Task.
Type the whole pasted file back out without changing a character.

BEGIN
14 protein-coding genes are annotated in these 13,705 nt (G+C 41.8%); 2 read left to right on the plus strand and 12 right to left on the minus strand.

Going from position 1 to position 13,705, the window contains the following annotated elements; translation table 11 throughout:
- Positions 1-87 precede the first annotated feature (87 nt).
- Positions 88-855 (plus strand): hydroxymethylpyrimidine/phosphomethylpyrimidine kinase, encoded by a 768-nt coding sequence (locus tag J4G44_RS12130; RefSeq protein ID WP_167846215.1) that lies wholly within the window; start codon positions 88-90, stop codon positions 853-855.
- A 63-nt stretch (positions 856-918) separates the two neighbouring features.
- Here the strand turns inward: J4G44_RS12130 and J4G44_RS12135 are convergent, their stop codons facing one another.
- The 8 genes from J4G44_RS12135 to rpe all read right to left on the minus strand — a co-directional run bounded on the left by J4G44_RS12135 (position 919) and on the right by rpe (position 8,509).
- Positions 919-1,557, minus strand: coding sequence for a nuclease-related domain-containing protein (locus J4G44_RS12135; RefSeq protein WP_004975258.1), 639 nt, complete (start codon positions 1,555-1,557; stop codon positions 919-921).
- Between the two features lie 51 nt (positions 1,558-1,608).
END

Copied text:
14 protein-coding genes are annotated in these 13,705 nt (G+C 41.8%); 2 read left to right on the plus strand and 12 right to left on the minus strand.

Going from position 1 to position 13,705, the window contains the following annotated elements; translation table 11 throughout:
- Positions 1-87 precede the first annotated feature (87 nt).
- Positions 88-855 (plus strand): hydroxymethylpyrimidine/phosphomethylpyrimidine kinase, encoded by a 768-nt coding sequence (locus tag J4G44_RS12130; RefSeq protein ID WP_167846215.1) that lies wholly within the window; start codon positions 88-90, stop codon positions 853-855.
- A 63-nt stretch (positions 856-918) separates the two neighbouring features.
- Here the strand turns inward: J4G44_RS12130 and J4G44_RS12135 are convergent, their stop codons facing one another.
- The 8 genes from J4G44_RS12135 to rpe all read right to left on the minus strand — a co-directional run bounded on the left by J4G44_RS12135 (position 919) and on the right by rpe (position 8,509).
- Positions 919-1,557, minus strand: coding sequence for a nuclease-related domain-containing protein (locus J4G44_RS12135; RefSeq protein WP_004975258.1), 639 nt, complete (start codon positions 1,555-1,557; stop codon positions 919-921).
- Between the two features lie 51 nt (positions 1,558-1,608).